Casey’s Consistent Winning Puts Him In Play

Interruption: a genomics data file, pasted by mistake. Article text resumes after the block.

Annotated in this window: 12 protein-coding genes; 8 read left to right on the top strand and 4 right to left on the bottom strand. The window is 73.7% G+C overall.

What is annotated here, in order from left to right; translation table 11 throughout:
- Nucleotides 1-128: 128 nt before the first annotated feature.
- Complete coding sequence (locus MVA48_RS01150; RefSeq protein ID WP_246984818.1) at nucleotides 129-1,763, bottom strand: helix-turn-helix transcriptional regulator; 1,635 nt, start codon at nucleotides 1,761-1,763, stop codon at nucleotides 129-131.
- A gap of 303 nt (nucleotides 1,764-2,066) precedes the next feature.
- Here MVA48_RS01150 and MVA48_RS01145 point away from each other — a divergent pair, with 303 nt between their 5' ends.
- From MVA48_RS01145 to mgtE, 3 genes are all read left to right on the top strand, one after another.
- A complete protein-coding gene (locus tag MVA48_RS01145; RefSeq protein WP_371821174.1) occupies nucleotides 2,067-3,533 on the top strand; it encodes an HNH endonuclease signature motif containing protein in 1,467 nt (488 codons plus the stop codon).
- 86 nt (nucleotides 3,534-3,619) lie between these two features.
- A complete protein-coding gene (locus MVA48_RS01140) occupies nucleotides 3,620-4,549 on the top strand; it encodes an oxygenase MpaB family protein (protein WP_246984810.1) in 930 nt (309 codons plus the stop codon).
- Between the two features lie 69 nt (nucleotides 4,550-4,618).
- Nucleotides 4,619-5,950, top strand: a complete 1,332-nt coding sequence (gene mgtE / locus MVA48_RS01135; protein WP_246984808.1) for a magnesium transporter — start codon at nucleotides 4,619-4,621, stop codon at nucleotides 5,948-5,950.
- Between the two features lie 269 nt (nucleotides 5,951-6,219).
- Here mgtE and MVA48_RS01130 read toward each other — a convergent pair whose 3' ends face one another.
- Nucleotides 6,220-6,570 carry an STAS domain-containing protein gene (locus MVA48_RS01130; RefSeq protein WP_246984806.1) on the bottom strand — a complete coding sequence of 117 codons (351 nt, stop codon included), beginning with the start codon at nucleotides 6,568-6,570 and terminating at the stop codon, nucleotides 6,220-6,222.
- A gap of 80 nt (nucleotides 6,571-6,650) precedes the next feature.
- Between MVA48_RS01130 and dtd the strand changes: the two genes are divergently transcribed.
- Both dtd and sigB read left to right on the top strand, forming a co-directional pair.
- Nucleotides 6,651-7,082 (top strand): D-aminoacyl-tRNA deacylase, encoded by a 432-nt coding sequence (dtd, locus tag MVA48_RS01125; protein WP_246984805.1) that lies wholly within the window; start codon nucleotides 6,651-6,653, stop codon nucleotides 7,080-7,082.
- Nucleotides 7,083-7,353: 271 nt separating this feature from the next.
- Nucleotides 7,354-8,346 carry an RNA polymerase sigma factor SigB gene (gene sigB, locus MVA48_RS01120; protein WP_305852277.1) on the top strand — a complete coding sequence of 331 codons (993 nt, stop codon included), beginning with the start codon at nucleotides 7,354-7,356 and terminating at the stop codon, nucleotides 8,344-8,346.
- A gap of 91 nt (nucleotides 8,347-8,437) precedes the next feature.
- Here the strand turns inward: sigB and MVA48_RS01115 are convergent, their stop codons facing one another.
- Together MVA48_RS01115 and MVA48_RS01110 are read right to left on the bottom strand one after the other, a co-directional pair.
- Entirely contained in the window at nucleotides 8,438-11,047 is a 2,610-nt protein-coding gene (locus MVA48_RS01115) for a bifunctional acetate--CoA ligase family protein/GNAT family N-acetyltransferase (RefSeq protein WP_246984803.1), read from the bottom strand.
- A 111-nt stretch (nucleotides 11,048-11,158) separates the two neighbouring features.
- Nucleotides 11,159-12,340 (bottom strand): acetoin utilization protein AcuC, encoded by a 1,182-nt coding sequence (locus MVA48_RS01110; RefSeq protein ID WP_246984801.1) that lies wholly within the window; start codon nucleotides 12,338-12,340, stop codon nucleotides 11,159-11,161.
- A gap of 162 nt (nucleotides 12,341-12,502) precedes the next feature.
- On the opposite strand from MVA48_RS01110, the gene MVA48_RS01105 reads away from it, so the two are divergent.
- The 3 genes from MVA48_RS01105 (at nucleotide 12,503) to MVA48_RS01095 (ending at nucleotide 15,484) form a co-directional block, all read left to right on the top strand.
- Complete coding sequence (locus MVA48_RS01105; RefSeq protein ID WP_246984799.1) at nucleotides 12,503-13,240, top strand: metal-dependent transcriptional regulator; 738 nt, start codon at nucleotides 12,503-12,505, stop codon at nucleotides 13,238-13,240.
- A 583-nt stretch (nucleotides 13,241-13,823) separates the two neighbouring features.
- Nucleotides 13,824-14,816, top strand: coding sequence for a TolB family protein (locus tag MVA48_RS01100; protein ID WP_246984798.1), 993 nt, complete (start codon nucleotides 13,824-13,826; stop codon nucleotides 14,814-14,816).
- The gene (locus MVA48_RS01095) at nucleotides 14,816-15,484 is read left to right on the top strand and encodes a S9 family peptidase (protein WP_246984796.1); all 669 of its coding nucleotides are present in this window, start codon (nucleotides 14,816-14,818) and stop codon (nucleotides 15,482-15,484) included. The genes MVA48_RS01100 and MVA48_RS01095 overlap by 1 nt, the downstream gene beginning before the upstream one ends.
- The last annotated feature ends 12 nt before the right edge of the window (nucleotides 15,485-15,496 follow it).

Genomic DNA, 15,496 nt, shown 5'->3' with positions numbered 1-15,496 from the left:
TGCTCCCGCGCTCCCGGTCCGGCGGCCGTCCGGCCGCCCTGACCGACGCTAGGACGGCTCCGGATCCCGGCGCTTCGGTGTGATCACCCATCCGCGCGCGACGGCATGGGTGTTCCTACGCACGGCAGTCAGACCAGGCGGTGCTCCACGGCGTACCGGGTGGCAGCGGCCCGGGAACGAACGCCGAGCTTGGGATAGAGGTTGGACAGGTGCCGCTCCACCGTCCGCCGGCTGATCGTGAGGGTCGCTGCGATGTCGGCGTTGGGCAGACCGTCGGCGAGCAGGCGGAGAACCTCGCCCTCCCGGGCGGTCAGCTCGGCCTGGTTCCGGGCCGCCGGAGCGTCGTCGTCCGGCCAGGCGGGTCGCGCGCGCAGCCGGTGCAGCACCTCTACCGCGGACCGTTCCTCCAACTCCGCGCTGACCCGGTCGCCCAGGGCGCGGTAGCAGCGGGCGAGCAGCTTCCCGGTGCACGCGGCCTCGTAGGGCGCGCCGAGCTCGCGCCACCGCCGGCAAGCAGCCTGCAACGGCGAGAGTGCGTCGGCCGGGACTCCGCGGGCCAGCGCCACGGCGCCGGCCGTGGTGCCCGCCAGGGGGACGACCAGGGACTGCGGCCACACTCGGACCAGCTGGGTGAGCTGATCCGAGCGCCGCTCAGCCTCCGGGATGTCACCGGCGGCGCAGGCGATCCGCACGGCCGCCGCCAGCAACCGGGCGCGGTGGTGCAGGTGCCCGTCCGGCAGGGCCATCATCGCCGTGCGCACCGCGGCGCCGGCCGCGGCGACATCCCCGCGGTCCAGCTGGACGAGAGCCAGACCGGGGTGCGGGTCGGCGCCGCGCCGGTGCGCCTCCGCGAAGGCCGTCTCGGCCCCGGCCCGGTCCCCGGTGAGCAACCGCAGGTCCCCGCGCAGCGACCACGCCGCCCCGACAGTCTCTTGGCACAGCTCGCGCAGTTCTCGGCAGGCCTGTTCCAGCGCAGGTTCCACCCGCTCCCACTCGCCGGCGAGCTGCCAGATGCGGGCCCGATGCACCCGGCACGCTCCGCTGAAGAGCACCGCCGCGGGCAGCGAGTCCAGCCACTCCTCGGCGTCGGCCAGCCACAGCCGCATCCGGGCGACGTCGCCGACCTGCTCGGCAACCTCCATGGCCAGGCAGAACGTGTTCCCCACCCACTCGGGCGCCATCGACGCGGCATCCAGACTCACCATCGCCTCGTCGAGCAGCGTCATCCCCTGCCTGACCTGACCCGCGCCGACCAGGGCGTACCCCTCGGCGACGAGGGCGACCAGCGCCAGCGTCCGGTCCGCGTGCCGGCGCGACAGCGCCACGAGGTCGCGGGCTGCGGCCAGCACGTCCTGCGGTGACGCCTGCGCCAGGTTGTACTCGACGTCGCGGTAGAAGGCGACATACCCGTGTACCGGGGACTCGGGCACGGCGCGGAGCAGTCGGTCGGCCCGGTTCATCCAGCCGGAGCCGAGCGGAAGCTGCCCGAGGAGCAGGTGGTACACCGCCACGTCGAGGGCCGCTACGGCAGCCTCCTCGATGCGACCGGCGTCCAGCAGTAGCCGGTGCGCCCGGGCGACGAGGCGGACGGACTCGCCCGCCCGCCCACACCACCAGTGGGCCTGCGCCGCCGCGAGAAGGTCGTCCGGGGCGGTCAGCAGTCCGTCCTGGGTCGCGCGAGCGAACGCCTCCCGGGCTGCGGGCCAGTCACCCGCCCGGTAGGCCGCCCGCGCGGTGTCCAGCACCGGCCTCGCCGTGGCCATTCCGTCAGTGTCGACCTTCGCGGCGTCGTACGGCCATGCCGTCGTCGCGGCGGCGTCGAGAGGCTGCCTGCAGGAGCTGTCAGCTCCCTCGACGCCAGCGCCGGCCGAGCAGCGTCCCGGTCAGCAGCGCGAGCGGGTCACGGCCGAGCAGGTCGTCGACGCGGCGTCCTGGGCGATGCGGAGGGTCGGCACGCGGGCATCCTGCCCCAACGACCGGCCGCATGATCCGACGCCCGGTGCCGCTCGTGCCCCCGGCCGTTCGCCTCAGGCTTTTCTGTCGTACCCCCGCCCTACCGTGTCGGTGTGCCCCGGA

You can bet U.S. Sen. Bob Casey will think hard about running for president and the chance to take on President Donald Trump in 2020. Almost no one mentions the 58-year-old Scranton Democrat as a serious possibility. “I don’t think anybody’s talking about Casey,” said Robert Speel, Ph.D., the chairman of political science at Penn State University, Behrend, near Erie. Trump called him “Sleeping Bob” at an August rally for Republican U.S. Senate candidate Lou Barletta, but Casey just walloped the president’s guy by 12.8 percentage points. The margin ranks larger than his 9.1-point, 2012 win against Tom Smith but well below his 17.4-point, 2006 win against U.S. Sen. Rick Santorum. “Casey’s kind of quiet and subdued,” Speel said. “He’s certainly not a bombastic type. He’s almost the direct opposite of Donald Trump. He’d be an interesting contrast.” Casey hardly has mentioned himself as a possibility, and only when asked. “We’ll see,” he said Thursday when NBC News asked him about the possibility. “I want to be open to all possibilities,” he said when Politico followed up. Casey declined to say he’s considering a bid, telling Politico it’s “early in the process.” He clearly has not ruled it out. He didn’t on Election Day, and he didn’t when talking about it Friday with Roderick. “When an election is that important, I think, to the future of the country, obviously, it’s something you think about,” Casey said. “But when it comes to that question you’ve got to spend a lot of time and the first threshold question is, is that something you want to do for the next 18 months, which could turn into almost two full years? And then the second questions are OK, well, how will it work? What’s your level of support? Can you win? Can you build a campaign? I’ve not even begun to think about the second question, and I’ve not spent nearly enough time on the first.” For now, he said, he looks forward to “getting back to the important daily work I try to do in the Senate.” “But because of the stakes, to do this well in a re-election in what might be the most critical state, and just to rule it out, I think is a mistake,” Casey said. Casey’s right. In this election, he really did well. His vote percentages ran well ahead of 2016 Democratic presidential nominee Hillary Clinton in all 67 counties. (Gov. Tom Wolf ran even better than Casey, by the way.) Casey’s 86.7 percent in Philadelphia topped President Barack Obama’s elections and Clinton’s. He won the four Philadelphia suburban counties by 24.7 points, a monstrous margin. Clinton won them by 14 points, Obama by 15.6 points in 2008 and 9.7 points in 2012. More significantly, Casey won only four more counties statewide than Clinton, but ran far stronger outside of the southeast. He won the northeast counties by 4.4 points; Clinton lost them by 8.1 points. Clinton lost the southwest by 30.9 points; Casey lost by 8. Clinton lost the northwest by 30, Casey by 11. Clinton won Allegheny County by 14, Casey by 33. Clinton lost the middle of the state, “the T,” by 26.6, Casey by only 13.5. Undoubtedly, Casey held onto a lot of working-class voters who backed Trump. That’s simple math. Skeptics will say, “Sure he’s popular in Pennsylvania, but what about everywhere else?” Well, first of all, don’t downplay Pennsylvania’s importance. In part, Trump won the presidency by winning three traditionally Democratic states — Wisconsin (10 electoral votes), Michigan (16 electoral votes) and Pennsylvania (20 electoral votes) by a combined 77,744 votes. Shift Pennsylvania’s 20 electoral votes away from Trump, who received 306, and he’s at 286, 16 above the minimum to win. Take away Wisconsin and he’s up only two votes. Take away all three and he loses. Returning Pennsylvania to the Democratic column in 2020 will top the list for any nominee. Casey as the nominee would virtually assure that Pennsylvania turns blue. “He has an appeal across a wide spectrum of voters,” said G. Terry Madonna, Ph.D., the Franklin & Marshall College pollster and political analyst. “That’s his biggest advantage, that he relates to working-class voters, given his history, and does well with suburban voters. And that’s what a Democratic presidential candidate needs.” Working-class Democrats deserted Clinton for Trump in droves, but not Casey. Casey sits on committees that oversee issues like aging, Social Security, Medicare, banks, trade and taxes and groups that work on weapons of mass destruction and security. When Casey first joined the Senate, Sen. Joe Biden added him to the Foreign Relations Committee. Eventually, Casey chaired the subcommittee that oversaw the Middle East, which he visited several times. Iowa has lots of farmers, whose issues a Senate agriculture committee member like Casey probably understands. “It’s not that he doesn’t have the qualifications that many of these other Democrats do. I don’t think there’s any doubt about that,” Madonna said. “The problem is the fundraising, the problem is devoting literally two years of your life to that, whether you want to do that. There’s complexities to it that go beyond just will he run or not.” Casey’s father, the late Gov. Robert P. Casey Sr., announced a bid for president once, but health forced him to bow out quickly. Don’t think the son who carries his name forgot his father’s aspirations. In 2004 Casey, unable to run for a third term as state auditor general, easily won the state treasurer’s race. A lot of people thought he just parked himself there to run for governor. Few thought he would run for senator. Casey later credited U.S. Rep. Paul Kanjorski for pointing out to him that timing means a lot in politics, and that the time for a Senate run was right. He’s back there again. BORYS KRAWCZENIUK, The Times-Tribune’s politics reporter, writes Random Notes.